Global stock markets retreated on Friday on fears that the conflict between Israel and Hamas will escalate.
The US Federal Reserve warned that the war in the Middle East, alongside the continuing conflict between Ukraine and Russia, “could reduce economic activity and boost inflation worldwide”.
The war has added to other concerns facing investors, which include high interest rates and elevated inflation, which the Fed and other central banks are trying to contain.
Wall Street posted its worst week in a month, with the S&P 500 shedding 1.3 per cent, the Dow Jones Industrial Average retreating 0.9 per cent and the tech-heavy Nasdaq Composite tumbling 1.5 per cent.
For the week, the indices lost 2.4 per cent, 1.6 per cent and 3.2 per cent, respectively. Year-to-date, the S&P 500 and Nasdaq are still up 10 per cent and 24.1 per cent, respectively, while the Dow has inched down 0.1 per cent.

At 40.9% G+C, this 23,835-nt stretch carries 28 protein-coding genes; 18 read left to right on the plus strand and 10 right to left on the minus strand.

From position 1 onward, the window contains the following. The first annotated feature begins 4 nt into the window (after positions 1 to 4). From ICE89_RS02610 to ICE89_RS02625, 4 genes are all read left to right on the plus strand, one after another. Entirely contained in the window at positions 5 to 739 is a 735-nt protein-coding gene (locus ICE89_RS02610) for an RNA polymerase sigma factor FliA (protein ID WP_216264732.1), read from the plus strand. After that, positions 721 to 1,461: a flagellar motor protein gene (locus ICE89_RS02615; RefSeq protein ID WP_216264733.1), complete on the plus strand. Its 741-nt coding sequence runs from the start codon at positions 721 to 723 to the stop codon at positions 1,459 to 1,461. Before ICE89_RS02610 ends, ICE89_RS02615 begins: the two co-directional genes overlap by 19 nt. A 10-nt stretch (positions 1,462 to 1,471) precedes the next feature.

The S&P 500, however, is still poised to post a 14 per cent gain in 2023, a sign of an impending big stock market rally and the US economy's resilience, despite the conflicts, Craig Johnson, managing director of investment banking company Piper Sandler, told Bloomberg.
In Europe, London's FTSE 100 closed 1.3 per cent lower, with declines led by mining and financial stocks, as investors were also concerned about the conflict in the Middle East.
Elsewhere in Europe, Frankfurt's DAX shed 1.6 per cent, while Paris' CAC 40 dropped 1.5 per cent.
Earlier in Asia, Tokyo's Nikkei 225 declined 0.5 per cent, while Hong Kong's Hang Seng Index and the Shanghai Composite both retreated 0.7 per cent.
In commodities, oil prices reversed earlier gains to settle lower on Friday, but still notched their second weekly increase in a row amid concerns that the Israel-Gaza war may escalate into a regional conflict that could disrupt crude oil supplies.
Brent fell 0.24 per cent, or $0.22, to close at $92.16 a barrel, while West Texas Intermediate shed 0.69 per cent, or $0.62, to settle at $88.75 a barrel. Compared to last Friday's close, Brent was up 1.4 per cent, while WTI rose 2.8 per cent.
Gold, meanwhile, extended gains at the close on Friday and posted a second straight weekly rise as the conflict in the Middle East raised its safe haven appeal.
Spot gold rose 0.7 per cent, or $13.90, to $1,994.40 an ounce. The precious metal rose to its highest level since May earlier in Friday's trading session.